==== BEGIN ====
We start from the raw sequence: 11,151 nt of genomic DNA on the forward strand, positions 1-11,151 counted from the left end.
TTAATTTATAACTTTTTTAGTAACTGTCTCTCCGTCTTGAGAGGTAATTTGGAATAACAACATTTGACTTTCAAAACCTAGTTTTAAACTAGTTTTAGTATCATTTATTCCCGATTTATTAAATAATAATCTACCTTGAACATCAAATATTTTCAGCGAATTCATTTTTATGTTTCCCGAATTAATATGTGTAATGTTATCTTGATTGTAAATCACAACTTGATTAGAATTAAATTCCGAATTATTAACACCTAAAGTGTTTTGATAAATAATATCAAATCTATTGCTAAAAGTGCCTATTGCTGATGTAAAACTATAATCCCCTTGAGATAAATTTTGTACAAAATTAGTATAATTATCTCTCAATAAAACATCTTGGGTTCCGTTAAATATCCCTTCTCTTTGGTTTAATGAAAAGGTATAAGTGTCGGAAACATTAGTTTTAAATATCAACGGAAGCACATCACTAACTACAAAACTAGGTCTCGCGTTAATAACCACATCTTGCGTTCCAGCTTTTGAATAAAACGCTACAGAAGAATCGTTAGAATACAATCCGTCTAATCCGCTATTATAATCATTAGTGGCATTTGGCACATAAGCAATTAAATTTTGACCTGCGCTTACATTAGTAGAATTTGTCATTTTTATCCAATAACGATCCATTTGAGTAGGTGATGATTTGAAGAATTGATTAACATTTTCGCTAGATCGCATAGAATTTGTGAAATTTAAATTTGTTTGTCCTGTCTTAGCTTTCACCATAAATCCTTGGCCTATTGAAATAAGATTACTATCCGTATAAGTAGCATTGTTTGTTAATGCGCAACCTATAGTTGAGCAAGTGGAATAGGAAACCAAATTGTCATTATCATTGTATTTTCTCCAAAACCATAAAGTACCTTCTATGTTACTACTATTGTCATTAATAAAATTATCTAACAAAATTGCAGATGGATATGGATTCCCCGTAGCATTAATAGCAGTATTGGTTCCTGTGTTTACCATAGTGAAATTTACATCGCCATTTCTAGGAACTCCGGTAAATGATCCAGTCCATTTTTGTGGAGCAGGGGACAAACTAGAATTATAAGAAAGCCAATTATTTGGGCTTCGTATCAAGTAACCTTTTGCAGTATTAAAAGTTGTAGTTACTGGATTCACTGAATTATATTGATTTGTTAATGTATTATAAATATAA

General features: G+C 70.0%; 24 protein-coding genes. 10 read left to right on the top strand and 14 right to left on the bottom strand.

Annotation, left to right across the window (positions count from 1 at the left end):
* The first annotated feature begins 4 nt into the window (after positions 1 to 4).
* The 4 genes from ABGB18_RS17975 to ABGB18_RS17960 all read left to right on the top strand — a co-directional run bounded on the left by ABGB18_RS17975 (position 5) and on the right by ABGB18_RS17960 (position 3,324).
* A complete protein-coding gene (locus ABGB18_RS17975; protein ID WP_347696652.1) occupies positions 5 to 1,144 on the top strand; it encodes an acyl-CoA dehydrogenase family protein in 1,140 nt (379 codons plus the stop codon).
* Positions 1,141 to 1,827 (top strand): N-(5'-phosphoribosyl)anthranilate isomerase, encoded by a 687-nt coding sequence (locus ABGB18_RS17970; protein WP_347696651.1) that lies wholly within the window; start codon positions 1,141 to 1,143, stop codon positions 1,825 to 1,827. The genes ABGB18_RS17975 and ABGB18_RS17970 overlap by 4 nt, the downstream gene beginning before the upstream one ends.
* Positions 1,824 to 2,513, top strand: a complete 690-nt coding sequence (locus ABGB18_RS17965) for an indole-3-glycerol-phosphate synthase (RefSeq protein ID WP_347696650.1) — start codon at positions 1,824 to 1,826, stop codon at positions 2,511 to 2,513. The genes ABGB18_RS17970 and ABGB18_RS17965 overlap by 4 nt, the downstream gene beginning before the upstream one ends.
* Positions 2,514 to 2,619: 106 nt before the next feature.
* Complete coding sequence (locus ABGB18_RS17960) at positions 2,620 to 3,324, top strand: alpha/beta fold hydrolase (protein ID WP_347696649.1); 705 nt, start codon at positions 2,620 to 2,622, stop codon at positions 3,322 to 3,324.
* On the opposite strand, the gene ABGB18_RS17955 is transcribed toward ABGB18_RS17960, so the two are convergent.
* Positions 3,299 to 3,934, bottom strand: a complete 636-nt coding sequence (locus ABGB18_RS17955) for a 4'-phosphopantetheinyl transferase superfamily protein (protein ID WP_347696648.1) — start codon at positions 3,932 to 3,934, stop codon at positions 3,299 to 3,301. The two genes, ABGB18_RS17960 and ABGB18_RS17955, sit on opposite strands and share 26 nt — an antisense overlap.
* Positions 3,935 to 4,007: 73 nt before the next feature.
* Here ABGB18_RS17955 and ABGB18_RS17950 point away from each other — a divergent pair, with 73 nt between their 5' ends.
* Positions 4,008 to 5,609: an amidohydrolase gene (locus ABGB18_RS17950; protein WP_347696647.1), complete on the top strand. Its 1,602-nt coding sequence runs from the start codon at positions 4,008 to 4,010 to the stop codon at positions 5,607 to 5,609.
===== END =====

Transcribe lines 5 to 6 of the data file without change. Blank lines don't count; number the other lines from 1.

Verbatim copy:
* The first annotated feature begins 4 nt into the window (after positions 1 to 4).
* The 4 genes from ABGB18_RS17975 to ABGB18_RS17960 all read left to right on the top strand — a co-directional run bounded on the left by ABGB18_RS17975 (position 5) and on the right by ABGB18_RS17960 (position 3,324).